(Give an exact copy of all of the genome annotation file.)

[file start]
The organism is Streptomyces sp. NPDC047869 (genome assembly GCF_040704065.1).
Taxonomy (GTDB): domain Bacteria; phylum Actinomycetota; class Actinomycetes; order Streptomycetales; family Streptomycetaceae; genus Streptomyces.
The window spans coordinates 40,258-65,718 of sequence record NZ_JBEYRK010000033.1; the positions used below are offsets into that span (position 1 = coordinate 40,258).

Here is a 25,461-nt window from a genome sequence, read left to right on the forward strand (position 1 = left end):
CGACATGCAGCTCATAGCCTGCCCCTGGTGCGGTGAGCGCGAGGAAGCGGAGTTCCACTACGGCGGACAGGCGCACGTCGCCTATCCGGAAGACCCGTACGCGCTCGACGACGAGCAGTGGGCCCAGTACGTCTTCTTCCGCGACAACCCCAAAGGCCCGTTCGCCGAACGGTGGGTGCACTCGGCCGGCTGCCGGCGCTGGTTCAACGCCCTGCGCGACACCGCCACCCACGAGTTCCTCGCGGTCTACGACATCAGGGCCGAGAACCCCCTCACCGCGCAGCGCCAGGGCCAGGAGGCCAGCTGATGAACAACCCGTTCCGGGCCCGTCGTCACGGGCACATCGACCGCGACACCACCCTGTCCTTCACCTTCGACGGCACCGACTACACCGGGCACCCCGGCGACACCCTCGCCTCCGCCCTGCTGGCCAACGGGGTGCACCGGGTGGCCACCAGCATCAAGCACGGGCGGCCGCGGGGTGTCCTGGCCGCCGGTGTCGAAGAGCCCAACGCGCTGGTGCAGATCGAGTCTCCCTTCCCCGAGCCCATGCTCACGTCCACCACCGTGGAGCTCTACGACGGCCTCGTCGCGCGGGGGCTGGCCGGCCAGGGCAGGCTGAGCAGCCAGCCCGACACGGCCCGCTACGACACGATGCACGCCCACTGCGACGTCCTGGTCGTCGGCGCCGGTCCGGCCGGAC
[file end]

The organism is Streptomyces sp. NPDC047869 (genome assembly GCF_040704065.1).
Taxonomy (GTDB): domain Bacteria; phylum Actinomycetota; class Actinomycetes; order Streptomycetales; family Streptomycetaceae; genus Streptomyces.
The window spans coordinates 40,258-65,718 of sequence record NZ_JBEYRK010000033.1; the positions used below are offsets into that span (position 1 = coordinate 40,258).

Here is a 25,461-nt window from a genome sequence, read left to right on the forward strand (position 1 = left end):
CGACATGCAGCTCATAGCCTGCCCCTGGTGCGGTGAGCGCGAGGAAGCGGAGTTCCACTACGGCGGACAGGCGCACGTCGCCTATCCGGAAGACCCGTACGCGCTCGACGACGAGCAGTGGGCCCAGTACGTCTTCTTCCGCGACAACCCCAAAGGCCCGTTCGCCGAACGGTGGGTGCACTCGGCCGGCTGCCGGCGCTGGTTCAACGCCCTGCGCGACACCGCCACCCACGAGTTCCTCGCGGTCTACGACATCAGGGCCGAGAACCCCCTCACCGCGCAGCGCCAGGGCCAGGAGGCCAGCTGATGAACAACCCGTTCCGGGCCCGTCGTCACGGGCACATCGACCGCGACACCACCCTGTCCTTCACCTTCGACGGCACCGACTACACCGGGCACCCCGGCGACACCCTCGCCTCCGCCCTGCTGGCCAACGGGGTGCACCGGGTGGCCACCAGCATCAAGCACGGGCGGCCGCGGGGTGTCCTGGCCGCCGGTGTCGAAGAGCCCAACGCGCTGGTGCAGATCGAGTCTCCCTTCCCCGAGCCCATGCTCACGTCCACCACCGTGGAGCTCTACGACGGCCTCGTCGCGCGGGGGCTGGCCGGCCAGGGCAGGCTGAGCAGCCAGCCCGACACGGCCCGCTACGACACGATGCACGCCCACTGCGACGTCCTGGTCGTCGGCGCCGGTCCGGCCGGAC